In most cases, a stomach tumour develops in the stomach lining. It originates 95% from cells of the glandular tissue. Doctors also refer to these classic stomach carcinomas, which originate from the glandular cells, as adenocarcinomas.
In rare cases, however, gastric tumours can arise from other cells in the stomach, such as the
- Cells of the lymphatic tissue (MALT lymphomas) or
- Cells of the muscle or connective tissue of the stomach wall (sarcomas or gastrointestinal stromal tumours (GIST)).
The stomach is a tubular to sac-shaped hollow organ belonging to the digestive tract. It is located in the left upper abdomen below the diaphragm and between the spleen and liver. At its upper end, the oesophagus flows into the stomach. At the lower end, the stomach passes into the duodenum.
The task of the stomach is to absorb the ingested food and to initiate the first digestive steps. With the help of the gastric juice, the food pulp is prepared for further digestion in the intestine and then passed in portions to the duodenum.
The stomach is divided into five different sections. Thus one distinguishes
- the oesophageal orifice(cardia),
- the stomach vault below the left diaphragm (gastric fundus),
- the body of the stomach (corpus),
- the section before the stomach outlet (antrum) and
- the gatekeeper muscle at the stomach outlet to the duodenum (pylorus), which controls the release of the food pulp to the intestine.
The two to three millimetre stomach wall is composed of four layers, namely
- the gastric mucosa,
- a layer of connective tissue,
- a muscle layer and
- the peritoneum that surrounds the outside of the stomach.
The position of the stomach in the human body © peterschreiber.media | AdobeStock
According to the Robert Koch Institute, around 17,000 people in Germany develop stomach cancer every year. Stomach cancer develops slightly more often in men than in women. Gastric carcinoma is thus the sixth most common tumour in men and the eighth most common tumour in women.
Mostly people in old age are affected. The mean age of onset is 69 years for men and 72 years for women. Middle-aged people are significantly less likely to develop stomach cancer. Young adults and children are hardly ever affected.
The number of cases of stomach cancer has been decreasing in Germany for more than 30 years. But despite these declining numbers of cases, stomach cancer is one of the most frequent tumour-related causes of death. This is mainly due to the fact that stomach cancer is usually detected too late.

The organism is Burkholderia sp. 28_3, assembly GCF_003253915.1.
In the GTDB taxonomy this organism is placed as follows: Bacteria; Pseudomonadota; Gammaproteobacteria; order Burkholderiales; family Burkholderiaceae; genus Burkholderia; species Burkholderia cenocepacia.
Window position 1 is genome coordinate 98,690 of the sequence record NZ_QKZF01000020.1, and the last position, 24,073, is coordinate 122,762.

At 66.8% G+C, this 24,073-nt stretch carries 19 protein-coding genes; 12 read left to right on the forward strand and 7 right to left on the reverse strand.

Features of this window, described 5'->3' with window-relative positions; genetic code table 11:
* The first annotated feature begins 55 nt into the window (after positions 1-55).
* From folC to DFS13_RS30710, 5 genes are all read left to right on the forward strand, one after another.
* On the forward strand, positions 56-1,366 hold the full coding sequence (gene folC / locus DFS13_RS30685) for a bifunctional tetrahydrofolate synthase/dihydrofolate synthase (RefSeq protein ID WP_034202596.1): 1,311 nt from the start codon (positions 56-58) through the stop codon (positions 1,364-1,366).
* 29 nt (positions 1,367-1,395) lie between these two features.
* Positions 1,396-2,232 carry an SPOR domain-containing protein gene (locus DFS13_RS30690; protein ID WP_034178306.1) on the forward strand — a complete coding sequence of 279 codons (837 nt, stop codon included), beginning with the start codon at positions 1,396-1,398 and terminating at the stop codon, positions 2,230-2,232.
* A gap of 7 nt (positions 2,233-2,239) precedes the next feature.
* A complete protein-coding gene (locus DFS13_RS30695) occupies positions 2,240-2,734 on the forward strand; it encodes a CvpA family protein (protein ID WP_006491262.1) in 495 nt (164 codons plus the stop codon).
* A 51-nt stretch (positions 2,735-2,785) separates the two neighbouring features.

The exact causes and connections that lead to the development of stomach cancer are not yet clearly understood. However, there are some known risk factors that favour the formation of a malignant stomach tumour. In particular, this includes
- a range of stomach disorders,
- certain eating habits and
- a genetic predisposition.
Stomach diseases that are associated with an increased risk of stomach cancer include the following
- Inflammation of the gastric mucosa (gastritis) caused by the bacterium helicobacter pylori,
- recurrent and poorly healing stomach ulcers,
- adenomatous gastric polyps and
- chronic atrophic autoimmune gastritis, a form of stomach inflammation caused by the body's own defence system (autoimmune disease).
In addition, previous stomach operations can also increase the risk of stomach cancer.
Dietary habits and lifestyle also play a role. For example
- the frequent consumption of heavily salted, cured, smoked or heavily grilled foods,
- a low consumption of fresh vegetables and fruit, and
- excessive alcohol consumption and
increase the risk of developing stomach cancer.
A genetic predisposition to stomach cancer is present if there are increased cases of stomach cancer in the family. If a first-degree relative, i.e. parents, children or siblings, has stomach cancer, their own risk of developing the disease is also increased.
In the early stages, gastric carcinoma usually causes no symptoms at all or only very unspecific symptoms. Stomach cancer is therefore often discovered late. The uncharacteristic symptoms that may occur at the beginning of the disease include
- a feeling of pressure in the upper abdomen,
- Bad breath,
- Black coloured faeces
- Unintentional, severe weight loss,
- Slightly elevated body temperature,
- Night sweats,
- Difficulty swallowing,
- Anaemia and
- a sudden aversion to certain foods, typically meat,
indicate gastric carcinoma.